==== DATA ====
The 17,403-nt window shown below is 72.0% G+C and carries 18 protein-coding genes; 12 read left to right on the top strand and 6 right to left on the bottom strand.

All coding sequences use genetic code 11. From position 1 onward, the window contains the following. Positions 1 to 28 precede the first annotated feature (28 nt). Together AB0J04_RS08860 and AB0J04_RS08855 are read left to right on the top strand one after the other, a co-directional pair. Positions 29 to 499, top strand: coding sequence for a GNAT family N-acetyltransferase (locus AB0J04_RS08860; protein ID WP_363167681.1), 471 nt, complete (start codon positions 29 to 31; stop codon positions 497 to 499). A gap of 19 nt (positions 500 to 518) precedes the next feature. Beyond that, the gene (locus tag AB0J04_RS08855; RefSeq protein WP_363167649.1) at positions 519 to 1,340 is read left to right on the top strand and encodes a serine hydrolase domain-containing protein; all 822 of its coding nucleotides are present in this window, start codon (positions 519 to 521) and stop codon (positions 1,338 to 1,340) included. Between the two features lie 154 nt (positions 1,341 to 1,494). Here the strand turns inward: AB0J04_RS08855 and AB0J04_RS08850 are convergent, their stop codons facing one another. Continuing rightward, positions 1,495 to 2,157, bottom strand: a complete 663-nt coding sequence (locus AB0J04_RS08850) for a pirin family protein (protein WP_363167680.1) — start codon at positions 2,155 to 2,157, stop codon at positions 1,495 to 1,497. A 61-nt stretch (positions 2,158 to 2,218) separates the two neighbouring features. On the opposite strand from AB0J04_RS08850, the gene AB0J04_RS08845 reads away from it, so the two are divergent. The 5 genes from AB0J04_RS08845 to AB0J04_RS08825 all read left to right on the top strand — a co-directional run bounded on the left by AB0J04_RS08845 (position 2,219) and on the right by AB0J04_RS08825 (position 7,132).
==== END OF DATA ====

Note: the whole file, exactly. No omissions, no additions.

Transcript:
The 17,403-nt window shown below is 72.0% G+C and carries 18 protein-coding genes; 12 read left to right on the top strand and 6 right to left on the bottom strand.

All coding sequences use genetic code 11. From position 1 onward, the window contains the following. Positions 1 to 28 precede the first annotated feature (28 nt). Together AB0J04_RS08860 and AB0J04_RS08855 are read left to right on the top strand one after the other, a co-directional pair. Positions 29 to 499, top strand: coding sequence for a GNAT family N-acetyltransferase (locus AB0J04_RS08860; protein ID WP_363167681.1), 471 nt, complete (start codon positions 29 to 31; stop codon positions 497 to 499). A gap of 19 nt (positions 500 to 518) precedes the next feature. Beyond that, the gene (locus tag AB0J04_RS08855; RefSeq protein WP_363167649.1) at positions 519 to 1,340 is read left to right on the top strand and encodes a serine hydrolase domain-containing protein; all 822 of its coding nucleotides are present in this window, start codon (positions 519 to 521) and stop codon (positions 1,338 to 1,340) included. Between the two features lie 154 nt (positions 1,341 to 1,494). Here the strand turns inward: AB0J04_RS08855 and AB0J04_RS08850 are convergent, their stop codons facing one another. Continuing rightward, positions 1,495 to 2,157, bottom strand: a complete 663-nt coding sequence (locus AB0J04_RS08850) for a pirin family protein (protein WP_363167680.1) — start codon at positions 2,155 to 2,157, stop codon at positions 1,495 to 1,497. A 61-nt stretch (positions 2,158 to 2,218) separates the two neighbouring features. On the opposite strand from AB0J04_RS08850, the gene AB0J04_RS08845 reads away from it, so the two are divergent. The 5 genes from AB0J04_RS08845 to AB0J04_RS08825 all read left to right on the top strand — a co-directional run bounded on the left by AB0J04_RS08845 (position 2,219) and on the right by AB0J04_RS08825 (position 7,132).